Harbison: Pick a Tuning

Harbison: Pick a Tuning
© courtesy Joel Quarrington
“I love the sound of the bass playing a solo line.” So states John Harbison on the eve of the Toronto Symphony’s “New Creations Festival,” which highlights the 1 April premiere of his Concerto for Bass Viol conducted by Hugh Wolff. The concert features Toronto’s own principal bassist Joel Quarrington. The three-movement work was commissioned by the International Society of Double Bassists in a consortium of 15 North American orchestras who are presenting the work in a series of “rolling premieres,” with each orchestra spotlighting its own principal bassist.

ISB general manager Madeleine Crouch comments, “The International Society of Bassists has long dreamed of commissioning a new concerto for double bass by a major composer. When John Harbison accepted our invitation to write a new work [for us], we were elated...music lovers from coast to coast will have an opportunity to hear John’s [piece]. For many, it will be the first time they’ve heard the double bass in the role of solo instrument...I think everyone’s in for a real treat.”

“[The double bass],” Harbison reflects, “has a very unusual quality that I think makes it particularly appealing...” Having previously composed concerti for the violin, viola, and cello, Harbison found this concerto posed one unique challenge. “The only way it affected the actual composition is the factor of the tuning of the bass. The standard issue of the ‘solo tuning’ that a number of bassists choose for their instrument (with the entire orchestra then playing up a whole step) means that there is a pre-thinking involved for the orchestral part — so as to make sure it will work in both key areas. This particularly affects string harmonics and the upper registers of instruments. Then, an added and quite interesting tuning issue is that some very fine players...are playing with an entirely different tuning from either of the two normal ones. This other tuning uses the instrument in fifths rather than the normal fourths. It means, of course, an entirely different set of harmonics and a different range both on top and below. So, while I was composing the work, I was really thinking of three different tunings at once. I wrote only one solo part but [made] sure in [my] mind that it would work in all of these contexts...” *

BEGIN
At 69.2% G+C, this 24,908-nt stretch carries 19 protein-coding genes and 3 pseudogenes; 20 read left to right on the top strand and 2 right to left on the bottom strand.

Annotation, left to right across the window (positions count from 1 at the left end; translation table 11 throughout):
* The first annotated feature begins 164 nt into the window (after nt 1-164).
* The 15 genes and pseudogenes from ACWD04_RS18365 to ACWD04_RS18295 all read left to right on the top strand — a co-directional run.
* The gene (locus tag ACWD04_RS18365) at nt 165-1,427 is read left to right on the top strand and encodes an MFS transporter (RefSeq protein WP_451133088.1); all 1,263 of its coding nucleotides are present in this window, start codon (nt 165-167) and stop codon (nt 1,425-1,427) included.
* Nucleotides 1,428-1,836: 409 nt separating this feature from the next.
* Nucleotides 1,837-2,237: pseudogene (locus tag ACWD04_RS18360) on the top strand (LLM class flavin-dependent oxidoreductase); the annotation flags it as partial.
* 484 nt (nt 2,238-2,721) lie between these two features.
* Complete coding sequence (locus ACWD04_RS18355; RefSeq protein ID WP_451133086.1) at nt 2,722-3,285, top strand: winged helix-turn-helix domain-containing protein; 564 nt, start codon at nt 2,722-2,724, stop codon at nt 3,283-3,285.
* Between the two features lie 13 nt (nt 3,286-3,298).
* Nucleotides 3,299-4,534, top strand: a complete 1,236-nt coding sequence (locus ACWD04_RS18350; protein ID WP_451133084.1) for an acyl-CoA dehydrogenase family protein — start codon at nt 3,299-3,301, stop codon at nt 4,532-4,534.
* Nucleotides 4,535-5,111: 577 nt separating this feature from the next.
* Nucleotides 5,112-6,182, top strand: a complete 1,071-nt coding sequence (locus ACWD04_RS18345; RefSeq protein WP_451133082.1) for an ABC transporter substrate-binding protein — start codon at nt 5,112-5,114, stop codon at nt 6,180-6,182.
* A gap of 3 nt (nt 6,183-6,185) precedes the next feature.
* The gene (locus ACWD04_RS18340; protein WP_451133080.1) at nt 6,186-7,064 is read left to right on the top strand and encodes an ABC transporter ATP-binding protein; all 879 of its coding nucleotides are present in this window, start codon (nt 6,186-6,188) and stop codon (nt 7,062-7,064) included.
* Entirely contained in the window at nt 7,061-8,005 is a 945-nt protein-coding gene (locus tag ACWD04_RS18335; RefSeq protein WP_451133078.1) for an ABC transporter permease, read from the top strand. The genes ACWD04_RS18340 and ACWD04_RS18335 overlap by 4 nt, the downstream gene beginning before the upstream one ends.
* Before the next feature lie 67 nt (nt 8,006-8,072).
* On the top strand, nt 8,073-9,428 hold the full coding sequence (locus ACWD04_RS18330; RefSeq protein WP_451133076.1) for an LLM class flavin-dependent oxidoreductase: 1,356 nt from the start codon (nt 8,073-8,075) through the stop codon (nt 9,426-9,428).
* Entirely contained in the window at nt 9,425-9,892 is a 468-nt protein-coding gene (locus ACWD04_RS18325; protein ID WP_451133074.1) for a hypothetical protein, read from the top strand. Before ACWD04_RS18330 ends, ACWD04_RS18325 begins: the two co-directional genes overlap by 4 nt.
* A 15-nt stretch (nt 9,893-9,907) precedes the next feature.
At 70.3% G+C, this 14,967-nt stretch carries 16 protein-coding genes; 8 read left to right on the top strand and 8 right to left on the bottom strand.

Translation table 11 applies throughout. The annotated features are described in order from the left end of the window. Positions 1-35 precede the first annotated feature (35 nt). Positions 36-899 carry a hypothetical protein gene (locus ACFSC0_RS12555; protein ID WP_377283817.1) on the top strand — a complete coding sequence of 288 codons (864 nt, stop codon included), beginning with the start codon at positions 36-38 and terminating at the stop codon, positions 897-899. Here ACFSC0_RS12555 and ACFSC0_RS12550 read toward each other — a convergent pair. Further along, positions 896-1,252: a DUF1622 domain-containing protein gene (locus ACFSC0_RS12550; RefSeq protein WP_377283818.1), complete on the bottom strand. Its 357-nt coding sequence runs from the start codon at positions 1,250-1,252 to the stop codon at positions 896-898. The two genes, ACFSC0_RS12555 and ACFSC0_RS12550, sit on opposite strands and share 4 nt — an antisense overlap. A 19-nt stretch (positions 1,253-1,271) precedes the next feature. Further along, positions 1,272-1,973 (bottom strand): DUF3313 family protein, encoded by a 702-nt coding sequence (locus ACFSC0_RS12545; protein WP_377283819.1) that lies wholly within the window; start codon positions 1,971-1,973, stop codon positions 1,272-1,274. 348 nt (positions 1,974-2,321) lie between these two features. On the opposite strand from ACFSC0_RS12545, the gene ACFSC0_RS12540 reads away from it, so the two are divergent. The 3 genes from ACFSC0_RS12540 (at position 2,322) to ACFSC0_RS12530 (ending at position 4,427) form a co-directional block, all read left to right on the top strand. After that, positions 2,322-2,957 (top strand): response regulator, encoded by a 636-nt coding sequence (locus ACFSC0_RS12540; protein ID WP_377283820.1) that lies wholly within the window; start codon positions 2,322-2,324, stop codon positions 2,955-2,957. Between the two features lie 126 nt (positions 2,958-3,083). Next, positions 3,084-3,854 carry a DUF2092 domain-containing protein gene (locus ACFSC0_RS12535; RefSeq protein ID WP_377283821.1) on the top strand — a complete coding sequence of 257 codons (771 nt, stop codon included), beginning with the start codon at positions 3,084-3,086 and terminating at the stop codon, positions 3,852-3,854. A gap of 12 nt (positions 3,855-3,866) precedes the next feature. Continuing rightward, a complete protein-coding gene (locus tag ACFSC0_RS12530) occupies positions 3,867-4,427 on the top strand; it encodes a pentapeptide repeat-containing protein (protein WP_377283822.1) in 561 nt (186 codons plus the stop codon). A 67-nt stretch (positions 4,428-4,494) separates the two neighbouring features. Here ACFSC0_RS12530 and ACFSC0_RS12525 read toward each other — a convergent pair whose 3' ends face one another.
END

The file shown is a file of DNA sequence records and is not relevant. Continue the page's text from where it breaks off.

Next month, on 5 May, Harbison’s concerto receives its US premiere at the Houston Symphony (led by Hans Graf), with principal player Timothy Pitts. Performances continue over the next two years in Atlanta, Boston, Cincinnati, Florida, Greenville, Houston, Knoxville, Los Angeles, Minnesota, New Mexico, Philadelphia, San Diego, Seattle, Toronto, and the University of Iowa.

* As told to Carson Cooman for Music & Vision

“I’ve very much enjoyed working on this piece and I’ve never been as excited about playing a new work... It’s written so well, and it perfectly suits the instrument in its melodic, singing quality. It’s technically challenging in all the right ways. I’m certain it is a colossal addition to the repertoire and it will be popular not only with players but audiences as well.”
— Joel Quarrington

Concerto for Bass Viol c.25'
Doublebass; 2(pic,afl).2(ca).2(bcl).2(cbn)/2200/timp.1perc/pf/str (max 12.12.8.8.6)

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